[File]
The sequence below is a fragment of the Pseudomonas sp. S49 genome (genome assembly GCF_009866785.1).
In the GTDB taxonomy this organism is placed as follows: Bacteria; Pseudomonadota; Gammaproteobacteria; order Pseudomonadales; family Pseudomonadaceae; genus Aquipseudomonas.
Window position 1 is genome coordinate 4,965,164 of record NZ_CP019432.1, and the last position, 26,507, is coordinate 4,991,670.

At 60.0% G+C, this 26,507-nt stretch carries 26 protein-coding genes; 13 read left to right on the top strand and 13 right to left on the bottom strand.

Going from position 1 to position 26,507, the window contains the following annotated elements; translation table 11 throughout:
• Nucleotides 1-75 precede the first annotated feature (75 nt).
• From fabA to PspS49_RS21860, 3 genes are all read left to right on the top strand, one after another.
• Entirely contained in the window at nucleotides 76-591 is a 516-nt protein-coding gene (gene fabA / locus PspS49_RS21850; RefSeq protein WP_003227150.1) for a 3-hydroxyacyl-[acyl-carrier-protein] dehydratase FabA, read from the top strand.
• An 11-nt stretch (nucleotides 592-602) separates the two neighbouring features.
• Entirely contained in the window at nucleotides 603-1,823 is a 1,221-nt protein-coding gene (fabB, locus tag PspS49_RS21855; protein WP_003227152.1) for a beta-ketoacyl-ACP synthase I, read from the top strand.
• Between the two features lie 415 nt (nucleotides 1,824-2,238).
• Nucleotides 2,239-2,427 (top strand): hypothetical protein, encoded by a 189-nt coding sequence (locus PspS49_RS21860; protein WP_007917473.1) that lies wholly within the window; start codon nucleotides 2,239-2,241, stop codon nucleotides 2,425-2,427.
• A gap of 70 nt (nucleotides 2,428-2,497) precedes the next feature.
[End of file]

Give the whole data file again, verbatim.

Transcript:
The sequence below is a fragment of the Pseudomonas sp. S49 genome (genome assembly GCF_009866785.1).
In the GTDB taxonomy this organism is placed as follows: Bacteria; Pseudomonadota; Gammaproteobacteria; order Pseudomonadales; family Pseudomonadaceae; genus Aquipseudomonas.
Window position 1 is genome coordinate 4,965,164 of record NZ_CP019432.1, and the last position, 26,507, is coordinate 4,991,670.

At 60.0% G+C, this 26,507-nt stretch carries 26 protein-coding genes; 13 read left to right on the top strand and 13 right to left on the bottom strand.

Going from position 1 to position 26,507, the window contains the following annotated elements; translation table 11 throughout:
• Nucleotides 1-75 precede the first annotated feature (75 nt).
• From fabA to PspS49_RS21860, 3 genes are all read left to right on the top strand, one after another.
• Entirely contained in the window at nucleotides 76-591 is a 516-nt protein-coding gene (gene fabA / locus PspS49_RS21850; RefSeq protein WP_003227150.1) for a 3-hydroxyacyl-[acyl-carrier-protein] dehydratase FabA, read from the top strand.
• An 11-nt stretch (nucleotides 592-602) separates the two neighbouring features.
• Entirely contained in the window at nucleotides 603-1,823 is a 1,221-nt protein-coding gene (fabB, locus tag PspS49_RS21855; protein WP_003227152.1) for a beta-ketoacyl-ACP synthase I, read from the top strand.
• Between the two features lie 415 nt (nucleotides 1,824-2,238).
• Nucleotides 2,239-2,427 (top strand): hypothetical protein, encoded by a 189-nt coding sequence (locus PspS49_RS21860; protein WP_007917473.1) that lies wholly within the window; start codon nucleotides 2,239-2,241, stop codon nucleotides 2,425-2,427.
• A gap of 70 nt (nucleotides 2,428-2,497) precedes the next feature.